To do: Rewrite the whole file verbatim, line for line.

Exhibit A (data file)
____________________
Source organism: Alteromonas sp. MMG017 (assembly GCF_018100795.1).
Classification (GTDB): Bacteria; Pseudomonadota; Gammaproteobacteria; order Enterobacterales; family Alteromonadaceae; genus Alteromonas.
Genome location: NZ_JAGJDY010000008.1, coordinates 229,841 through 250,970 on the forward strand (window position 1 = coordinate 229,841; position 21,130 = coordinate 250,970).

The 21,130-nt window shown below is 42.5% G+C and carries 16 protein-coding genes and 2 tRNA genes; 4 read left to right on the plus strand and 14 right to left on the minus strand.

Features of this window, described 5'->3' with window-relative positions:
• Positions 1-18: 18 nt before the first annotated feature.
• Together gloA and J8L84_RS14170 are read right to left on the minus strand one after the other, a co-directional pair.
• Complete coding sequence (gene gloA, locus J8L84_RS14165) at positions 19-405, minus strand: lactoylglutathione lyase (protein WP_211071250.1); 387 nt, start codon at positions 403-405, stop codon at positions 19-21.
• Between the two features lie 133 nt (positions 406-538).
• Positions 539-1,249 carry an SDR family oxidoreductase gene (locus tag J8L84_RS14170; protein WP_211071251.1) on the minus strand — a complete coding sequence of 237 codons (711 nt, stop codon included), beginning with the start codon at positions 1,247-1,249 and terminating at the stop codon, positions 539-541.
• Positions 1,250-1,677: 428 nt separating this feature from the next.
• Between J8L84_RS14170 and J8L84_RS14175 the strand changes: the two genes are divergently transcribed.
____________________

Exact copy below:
Source organism: Alteromonas sp. MMG017 (assembly GCF_018100795.1).
Classification (GTDB): Bacteria; Pseudomonadota; Gammaproteobacteria; order Enterobacterales; family Alteromonadaceae; genus Alteromonas.
Genome location: NZ_JAGJDY010000008.1, coordinates 229,841 through 250,970 on the forward strand (window position 1 = coordinate 229,841; position 21,130 = coordinate 250,970).

The 21,130-nt window shown below is 42.5% G+C and carries 16 protein-coding genes and 2 tRNA genes; 4 read left to right on the plus strand and 14 right to left on the minus strand.

Features of this window, described 5'->3' with window-relative positions:
• Positions 1-18: 18 nt before the first annotated feature.
• Together gloA and J8L84_RS14170 are read right to left on the minus strand one after the other, a co-directional pair.
• Complete coding sequence (gene gloA, locus J8L84_RS14165) at positions 19-405, minus strand: lactoylglutathione lyase (protein WP_211071250.1); 387 nt, start codon at positions 403-405, stop codon at positions 19-21.
• Between the two features lie 133 nt (positions 406-538).
• Positions 539-1,249 carry an SDR family oxidoreductase gene (locus tag J8L84_RS14170; protein WP_211071251.1) on the minus strand — a complete coding sequence of 237 codons (711 nt, stop codon included), beginning with the start codon at positions 1,247-1,249 and terminating at the stop codon, positions 539-541.
• Positions 1,250-1,677: 428 nt separating this feature from the next.
• Between J8L84_RS14170 and J8L84_RS14175 the strand changes: the two genes are divergently transcribed.